The Queen’s Cannabis
In the late nineteenth century, neurologist and physician Sir J. Russell Reynolds prescribed a cannabis tincture to Queen Victoria to relieve cramping associated with the ruler’s menstrual cycle. “When pure and administered carefully,” he wrote, “[cannabis] is one of the most valuable medicines we possess.”
This wasn’t limited to Queen Victoria. In 1883, the British Medical Journal published stories related to treating heavy bleeding (or “mennoraghia”) with cannabis. Even earlier in 1564, the German medical text The Kräterbuch of Tabernaemontanus stated, “women stooping due to a disease of the uterus were said to stand straight again after having inhaled the smoke of burning cannabis.” Cannabis has historically been used by innumerable women to relieve menstrual pain, and thanks to modern medicine and recent legalization, we can now begin to understand why it works.
Why Are Periods So Painful?
Starting at puberty, bodies with uteruses follow a monthly cycle triggered by hormones. The uterus develops a nutrient-rich tissue lining spurred by progesterone and estrogen; after ovulation, those hormones begin to wane.
During the luteal phase, which begins when an egg is released, many people experience Premenstrual Syndrome, or PMS, which can include mood swings and cramps. Hormone-like compounds called prostaglandins peak during menstruation, causing inflammation of endometrial tissue, vasoconstriction (the tightening of blood vessels), muscle contractions, and other uncomfortable symptoms.
While even a healthy period can be uncomfortable, there are also many health issues that can cause excessive bleeding and debilitating pain. Regular pelvic health screenings can help detect endometriosis, cervical cancer, and other health concerns. If you experience irregular bleeding between cycles, extremely heavy bleeding, intense fatigue, or an irregular cycle, talk to your healthcare provider. These symptoms can signal deeper issues.
Can Cannabis Help with Menstrual Pain and PMS?
As an anti-inflammatory and analgesic, cannabis can relieve muscle pain, relax uterine spasms, reduce pain associated with breast swelling, and address nausea and cramping. The calming, mood-leveling effects of cannabis can help you cope with the mood swings of PMS and PMDD (premenstrual dysphoric disorder).
Anyone who experiences discomfort related to a monthly hormonal cycle can benefit from using cannabis-derived products to relieve pain. This includes cis woman, trans men, trans and post-menopausal women on hormone replacement therapy, and many nonbinary individuals.
What Cannabis Strains Work Best for Period Pain?
For people that can tolerate the intoxicating “high” of cannabis, smoking or vaping, strains that have relatively high levels of CBD (like Harlequin, Key Lime Remedy, or Blackberry Web) can be extremely effective at providing quick relief. THC alone (whether in a high-THC strain or edibles) may not be as effective at relieving pain and inflammation.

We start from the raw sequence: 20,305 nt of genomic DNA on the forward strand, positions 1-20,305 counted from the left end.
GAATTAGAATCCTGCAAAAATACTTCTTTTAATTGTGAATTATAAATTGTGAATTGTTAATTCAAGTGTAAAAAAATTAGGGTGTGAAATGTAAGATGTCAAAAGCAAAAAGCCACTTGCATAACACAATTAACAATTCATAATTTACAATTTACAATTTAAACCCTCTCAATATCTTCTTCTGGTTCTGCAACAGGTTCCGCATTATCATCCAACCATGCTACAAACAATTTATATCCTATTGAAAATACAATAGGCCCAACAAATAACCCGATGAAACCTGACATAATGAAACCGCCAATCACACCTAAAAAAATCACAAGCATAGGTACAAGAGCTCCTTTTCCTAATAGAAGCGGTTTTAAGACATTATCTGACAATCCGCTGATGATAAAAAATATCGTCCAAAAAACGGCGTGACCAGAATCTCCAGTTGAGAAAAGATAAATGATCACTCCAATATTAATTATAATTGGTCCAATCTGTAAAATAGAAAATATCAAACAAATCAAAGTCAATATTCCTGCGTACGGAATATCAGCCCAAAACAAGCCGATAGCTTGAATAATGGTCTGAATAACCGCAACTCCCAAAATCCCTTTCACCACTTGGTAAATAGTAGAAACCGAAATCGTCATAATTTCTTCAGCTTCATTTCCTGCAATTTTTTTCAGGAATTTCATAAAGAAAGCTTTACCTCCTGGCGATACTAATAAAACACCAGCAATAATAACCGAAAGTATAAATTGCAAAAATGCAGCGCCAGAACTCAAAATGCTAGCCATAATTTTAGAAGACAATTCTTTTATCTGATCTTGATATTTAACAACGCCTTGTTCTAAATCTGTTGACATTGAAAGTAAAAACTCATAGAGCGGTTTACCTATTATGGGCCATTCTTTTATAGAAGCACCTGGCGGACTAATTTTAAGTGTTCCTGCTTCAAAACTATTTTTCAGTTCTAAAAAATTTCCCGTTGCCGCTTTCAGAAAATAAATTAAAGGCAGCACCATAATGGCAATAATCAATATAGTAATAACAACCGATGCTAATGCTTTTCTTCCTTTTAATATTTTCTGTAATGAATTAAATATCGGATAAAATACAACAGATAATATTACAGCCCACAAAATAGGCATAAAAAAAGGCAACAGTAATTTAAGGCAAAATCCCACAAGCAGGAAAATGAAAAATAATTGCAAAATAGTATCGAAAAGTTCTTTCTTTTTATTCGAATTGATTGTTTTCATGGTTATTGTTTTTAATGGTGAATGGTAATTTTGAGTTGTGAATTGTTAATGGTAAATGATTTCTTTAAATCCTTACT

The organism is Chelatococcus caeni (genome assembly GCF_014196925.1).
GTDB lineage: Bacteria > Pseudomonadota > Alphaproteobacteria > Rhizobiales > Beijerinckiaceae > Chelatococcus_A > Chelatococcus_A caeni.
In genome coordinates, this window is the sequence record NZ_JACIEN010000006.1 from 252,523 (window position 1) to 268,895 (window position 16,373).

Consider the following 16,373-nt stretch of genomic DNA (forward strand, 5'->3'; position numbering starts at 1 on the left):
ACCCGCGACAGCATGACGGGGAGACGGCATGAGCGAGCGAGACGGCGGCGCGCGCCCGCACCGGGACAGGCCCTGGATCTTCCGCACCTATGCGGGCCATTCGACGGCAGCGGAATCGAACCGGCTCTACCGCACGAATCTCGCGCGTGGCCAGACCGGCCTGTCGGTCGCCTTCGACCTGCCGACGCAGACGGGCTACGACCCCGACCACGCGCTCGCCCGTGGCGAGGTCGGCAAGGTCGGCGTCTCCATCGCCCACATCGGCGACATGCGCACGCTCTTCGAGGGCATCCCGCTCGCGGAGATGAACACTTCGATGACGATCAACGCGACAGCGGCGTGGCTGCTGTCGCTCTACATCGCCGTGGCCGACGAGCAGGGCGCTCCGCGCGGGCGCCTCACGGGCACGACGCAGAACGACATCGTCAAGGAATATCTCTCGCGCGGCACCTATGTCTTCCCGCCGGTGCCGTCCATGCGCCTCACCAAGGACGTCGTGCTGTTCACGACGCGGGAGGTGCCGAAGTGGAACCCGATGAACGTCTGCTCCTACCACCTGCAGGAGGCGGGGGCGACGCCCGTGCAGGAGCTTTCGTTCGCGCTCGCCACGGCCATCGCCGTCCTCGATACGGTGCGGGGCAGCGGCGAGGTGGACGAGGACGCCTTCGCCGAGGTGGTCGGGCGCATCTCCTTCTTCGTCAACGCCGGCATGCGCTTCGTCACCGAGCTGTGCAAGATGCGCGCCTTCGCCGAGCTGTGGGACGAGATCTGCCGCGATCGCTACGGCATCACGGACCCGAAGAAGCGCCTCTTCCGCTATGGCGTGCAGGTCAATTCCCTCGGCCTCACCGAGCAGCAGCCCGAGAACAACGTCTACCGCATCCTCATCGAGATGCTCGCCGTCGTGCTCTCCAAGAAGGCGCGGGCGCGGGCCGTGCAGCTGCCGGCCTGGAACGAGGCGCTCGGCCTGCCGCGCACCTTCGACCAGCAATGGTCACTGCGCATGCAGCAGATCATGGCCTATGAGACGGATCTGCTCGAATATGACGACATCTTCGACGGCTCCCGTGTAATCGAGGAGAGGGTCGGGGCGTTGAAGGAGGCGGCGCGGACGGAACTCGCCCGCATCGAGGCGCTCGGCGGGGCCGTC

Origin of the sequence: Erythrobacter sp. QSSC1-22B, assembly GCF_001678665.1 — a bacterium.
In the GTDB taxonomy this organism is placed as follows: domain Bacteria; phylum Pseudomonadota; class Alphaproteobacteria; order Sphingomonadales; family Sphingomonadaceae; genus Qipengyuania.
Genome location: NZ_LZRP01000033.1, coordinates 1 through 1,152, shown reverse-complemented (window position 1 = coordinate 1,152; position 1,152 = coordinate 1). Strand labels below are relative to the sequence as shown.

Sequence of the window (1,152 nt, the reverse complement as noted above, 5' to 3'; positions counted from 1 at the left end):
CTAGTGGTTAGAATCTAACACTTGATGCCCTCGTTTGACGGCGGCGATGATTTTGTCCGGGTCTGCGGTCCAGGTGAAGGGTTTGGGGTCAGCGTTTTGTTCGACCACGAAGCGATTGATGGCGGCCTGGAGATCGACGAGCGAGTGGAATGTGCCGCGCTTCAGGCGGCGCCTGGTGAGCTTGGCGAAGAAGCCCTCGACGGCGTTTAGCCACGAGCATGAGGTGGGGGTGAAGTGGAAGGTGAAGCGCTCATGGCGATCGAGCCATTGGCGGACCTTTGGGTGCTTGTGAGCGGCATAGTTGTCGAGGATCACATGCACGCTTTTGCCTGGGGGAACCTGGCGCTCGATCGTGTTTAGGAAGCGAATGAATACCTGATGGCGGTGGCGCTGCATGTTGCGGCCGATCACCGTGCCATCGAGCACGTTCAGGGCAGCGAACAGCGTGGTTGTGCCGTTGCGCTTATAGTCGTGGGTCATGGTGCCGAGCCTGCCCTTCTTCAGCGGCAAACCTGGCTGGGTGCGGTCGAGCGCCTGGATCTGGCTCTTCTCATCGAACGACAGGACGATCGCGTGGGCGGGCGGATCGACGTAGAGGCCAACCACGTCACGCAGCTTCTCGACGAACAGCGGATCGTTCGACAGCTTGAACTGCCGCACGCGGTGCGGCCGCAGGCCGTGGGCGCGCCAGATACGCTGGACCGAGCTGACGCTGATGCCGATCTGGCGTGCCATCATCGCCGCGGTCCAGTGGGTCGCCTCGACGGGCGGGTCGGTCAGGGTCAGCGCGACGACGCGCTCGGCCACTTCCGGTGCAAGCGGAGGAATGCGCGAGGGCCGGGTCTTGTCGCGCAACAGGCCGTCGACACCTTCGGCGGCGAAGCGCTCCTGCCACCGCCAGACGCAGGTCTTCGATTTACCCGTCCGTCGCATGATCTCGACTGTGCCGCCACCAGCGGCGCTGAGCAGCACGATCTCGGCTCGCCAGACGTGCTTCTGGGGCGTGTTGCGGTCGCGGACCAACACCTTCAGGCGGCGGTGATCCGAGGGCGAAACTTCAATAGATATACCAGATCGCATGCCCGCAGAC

Edibles may provide longer-lasting body based relaxation and pain relief. Try selecting gummies and chocolates that contain both THC and CBD, like Revolution CBD Orange Fruit Goobies or Ingrown Farms Chocolate-Dipped 1:1 Pretzels.
What Marijuana Products Target Menstrual Symptoms?
In states like California and Colorado, brands like Foria and Whoopie Goldberg’s Whoopie and Maya have begun selling medicinal cannabis topicals, soaks, and suppositories specifically targeting menstrual pain. While those companies haven’t set up shop in Illinois yet, there are many general use cannabis products that can address specific symptoms.
Those who may want to avoid the intoxicating effects of cannabis (such as minor patients) may prefer topical products that relieve muscle pain and reduce inflammation by soaking into the skin. Try Mary’s Medicinal Muscle Freeze, Progressive Treatment Solutions CBD Body Oil, or Cresco Extra Strength Pain Cream on your next backache.
Though intended for anal use, Shelby County Community Suppositories are sometimes inserted into the vagina. As the solid coconut oil and cannabis oil dissolve, they can have a relaxing effect on pelvic pain. Oils can weaken materials like latex and silicone, so we advise against using suppositories in conjunction with menstrual cups (like the Diva Cup), condoms, or sex toys.
What Else Can I Do to Relieve Pain During My Period?
Moist heat, like a bath with Avexia Epsom Salts, can also be extremely helpful for menstrual pain. Hot water bottles, heating pads, and heat therapy patches provide on-the-go relief.
Don’t forget to drink plenty of fluids and consider over-the-counter, nonsteroidal anti-inflammatory drugs such as ibuprofen. When used in conjunction with cannabis, NSAIDs can help manage your body’s inflammatory response to waning progesterone levels.